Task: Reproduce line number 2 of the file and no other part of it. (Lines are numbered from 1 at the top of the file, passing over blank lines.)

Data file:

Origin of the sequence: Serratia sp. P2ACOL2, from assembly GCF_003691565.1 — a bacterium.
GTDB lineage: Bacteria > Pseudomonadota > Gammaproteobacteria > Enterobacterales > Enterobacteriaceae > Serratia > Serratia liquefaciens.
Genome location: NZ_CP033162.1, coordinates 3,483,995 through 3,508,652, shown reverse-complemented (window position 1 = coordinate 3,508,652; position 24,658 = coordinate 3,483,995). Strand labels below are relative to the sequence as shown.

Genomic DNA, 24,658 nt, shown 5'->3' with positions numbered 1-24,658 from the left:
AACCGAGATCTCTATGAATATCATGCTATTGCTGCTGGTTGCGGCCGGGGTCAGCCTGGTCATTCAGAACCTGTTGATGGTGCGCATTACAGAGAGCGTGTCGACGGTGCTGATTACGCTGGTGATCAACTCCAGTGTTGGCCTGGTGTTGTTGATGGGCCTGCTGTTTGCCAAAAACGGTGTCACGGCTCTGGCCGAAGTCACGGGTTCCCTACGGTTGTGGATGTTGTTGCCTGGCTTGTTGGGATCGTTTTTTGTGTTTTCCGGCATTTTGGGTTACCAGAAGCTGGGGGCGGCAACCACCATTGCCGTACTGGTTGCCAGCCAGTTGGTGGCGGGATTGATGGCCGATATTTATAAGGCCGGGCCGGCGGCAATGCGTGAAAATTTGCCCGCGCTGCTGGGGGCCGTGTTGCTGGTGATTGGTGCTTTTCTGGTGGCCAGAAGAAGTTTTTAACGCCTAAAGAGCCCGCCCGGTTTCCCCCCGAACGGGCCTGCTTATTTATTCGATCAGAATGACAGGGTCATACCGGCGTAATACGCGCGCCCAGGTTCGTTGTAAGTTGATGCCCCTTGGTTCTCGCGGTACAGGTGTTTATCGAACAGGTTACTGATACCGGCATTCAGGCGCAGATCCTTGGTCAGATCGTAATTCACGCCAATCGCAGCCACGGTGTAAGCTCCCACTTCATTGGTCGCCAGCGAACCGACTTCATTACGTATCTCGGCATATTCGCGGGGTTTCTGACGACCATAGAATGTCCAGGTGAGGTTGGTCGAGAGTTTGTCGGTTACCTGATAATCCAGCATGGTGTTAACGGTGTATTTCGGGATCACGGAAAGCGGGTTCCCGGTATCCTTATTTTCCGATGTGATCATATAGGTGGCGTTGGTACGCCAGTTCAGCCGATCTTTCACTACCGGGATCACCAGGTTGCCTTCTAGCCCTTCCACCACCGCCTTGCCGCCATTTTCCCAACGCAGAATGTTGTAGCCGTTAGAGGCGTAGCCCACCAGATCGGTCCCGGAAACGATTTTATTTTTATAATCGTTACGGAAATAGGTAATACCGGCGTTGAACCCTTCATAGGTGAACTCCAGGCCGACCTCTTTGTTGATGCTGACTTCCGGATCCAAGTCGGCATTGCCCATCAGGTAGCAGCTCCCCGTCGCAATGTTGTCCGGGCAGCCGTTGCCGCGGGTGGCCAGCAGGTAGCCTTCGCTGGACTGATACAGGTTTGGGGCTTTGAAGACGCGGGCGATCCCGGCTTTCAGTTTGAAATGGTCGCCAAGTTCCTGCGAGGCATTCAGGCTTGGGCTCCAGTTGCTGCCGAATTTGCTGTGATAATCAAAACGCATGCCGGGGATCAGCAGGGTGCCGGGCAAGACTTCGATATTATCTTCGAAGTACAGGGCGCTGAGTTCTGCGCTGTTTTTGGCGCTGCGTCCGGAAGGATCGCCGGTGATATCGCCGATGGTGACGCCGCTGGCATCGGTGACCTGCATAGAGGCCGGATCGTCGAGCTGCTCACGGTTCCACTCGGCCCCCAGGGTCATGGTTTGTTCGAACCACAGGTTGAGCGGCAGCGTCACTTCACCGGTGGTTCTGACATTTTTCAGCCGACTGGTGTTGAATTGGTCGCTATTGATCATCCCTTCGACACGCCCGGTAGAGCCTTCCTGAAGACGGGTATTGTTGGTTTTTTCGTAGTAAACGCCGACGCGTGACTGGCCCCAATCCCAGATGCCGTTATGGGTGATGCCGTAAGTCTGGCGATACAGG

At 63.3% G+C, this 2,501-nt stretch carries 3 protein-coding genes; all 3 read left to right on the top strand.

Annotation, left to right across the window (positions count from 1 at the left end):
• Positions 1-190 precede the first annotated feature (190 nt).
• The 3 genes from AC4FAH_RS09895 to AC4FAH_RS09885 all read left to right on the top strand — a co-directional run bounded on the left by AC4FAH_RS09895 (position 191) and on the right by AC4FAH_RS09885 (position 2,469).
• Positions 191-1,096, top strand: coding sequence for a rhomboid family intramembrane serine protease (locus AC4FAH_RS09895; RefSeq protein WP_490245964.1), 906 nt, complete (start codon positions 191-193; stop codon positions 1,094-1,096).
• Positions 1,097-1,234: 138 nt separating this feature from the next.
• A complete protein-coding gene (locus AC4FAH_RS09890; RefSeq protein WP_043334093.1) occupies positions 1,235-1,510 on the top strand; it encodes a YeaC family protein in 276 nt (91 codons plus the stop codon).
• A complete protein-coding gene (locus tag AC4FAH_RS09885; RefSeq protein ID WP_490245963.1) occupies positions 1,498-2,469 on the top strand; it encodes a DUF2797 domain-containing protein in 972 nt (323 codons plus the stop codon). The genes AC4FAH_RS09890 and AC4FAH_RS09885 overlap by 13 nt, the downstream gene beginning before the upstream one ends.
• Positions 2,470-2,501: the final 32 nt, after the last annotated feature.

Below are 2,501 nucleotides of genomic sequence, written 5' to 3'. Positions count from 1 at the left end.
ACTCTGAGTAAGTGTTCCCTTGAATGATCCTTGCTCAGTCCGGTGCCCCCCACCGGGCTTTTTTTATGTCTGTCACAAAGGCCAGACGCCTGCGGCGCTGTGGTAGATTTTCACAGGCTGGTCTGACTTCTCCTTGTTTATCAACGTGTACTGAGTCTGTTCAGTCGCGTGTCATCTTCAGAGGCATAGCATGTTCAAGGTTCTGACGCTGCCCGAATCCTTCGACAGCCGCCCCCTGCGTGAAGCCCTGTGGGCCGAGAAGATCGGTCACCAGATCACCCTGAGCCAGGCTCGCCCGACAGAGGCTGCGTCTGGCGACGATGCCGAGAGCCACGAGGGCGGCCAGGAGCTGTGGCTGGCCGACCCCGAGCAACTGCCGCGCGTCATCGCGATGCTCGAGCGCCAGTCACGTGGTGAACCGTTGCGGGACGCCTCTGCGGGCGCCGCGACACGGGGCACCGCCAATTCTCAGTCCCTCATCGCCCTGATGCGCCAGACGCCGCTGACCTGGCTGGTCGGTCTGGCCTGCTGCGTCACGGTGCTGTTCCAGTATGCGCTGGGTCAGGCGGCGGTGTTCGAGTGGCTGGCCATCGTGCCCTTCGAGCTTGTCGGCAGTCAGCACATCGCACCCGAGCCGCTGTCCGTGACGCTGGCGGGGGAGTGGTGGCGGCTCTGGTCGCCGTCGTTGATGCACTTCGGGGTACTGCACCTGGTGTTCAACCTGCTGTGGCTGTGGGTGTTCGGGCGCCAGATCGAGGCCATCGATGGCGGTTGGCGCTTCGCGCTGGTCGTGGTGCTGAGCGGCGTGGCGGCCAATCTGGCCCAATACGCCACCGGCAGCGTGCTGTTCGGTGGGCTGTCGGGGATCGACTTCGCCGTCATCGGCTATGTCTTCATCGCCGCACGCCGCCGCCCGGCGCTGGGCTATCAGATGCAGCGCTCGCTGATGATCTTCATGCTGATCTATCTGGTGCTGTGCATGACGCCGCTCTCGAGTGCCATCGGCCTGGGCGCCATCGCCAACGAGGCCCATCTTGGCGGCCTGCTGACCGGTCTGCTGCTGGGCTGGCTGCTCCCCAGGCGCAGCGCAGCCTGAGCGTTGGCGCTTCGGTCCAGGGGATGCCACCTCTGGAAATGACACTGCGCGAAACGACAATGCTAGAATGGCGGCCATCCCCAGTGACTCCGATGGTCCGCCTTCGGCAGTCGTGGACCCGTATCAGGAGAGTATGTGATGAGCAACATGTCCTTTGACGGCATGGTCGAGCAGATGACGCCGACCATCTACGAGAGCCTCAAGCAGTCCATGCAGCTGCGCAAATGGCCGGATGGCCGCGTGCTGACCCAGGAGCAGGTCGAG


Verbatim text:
GTDB lineage: Bacteria > Pseudomonadota > Gammaproteobacteria > Enterobacterales > Enterobacteriaceae > Serratia > Serratia liquefaciens.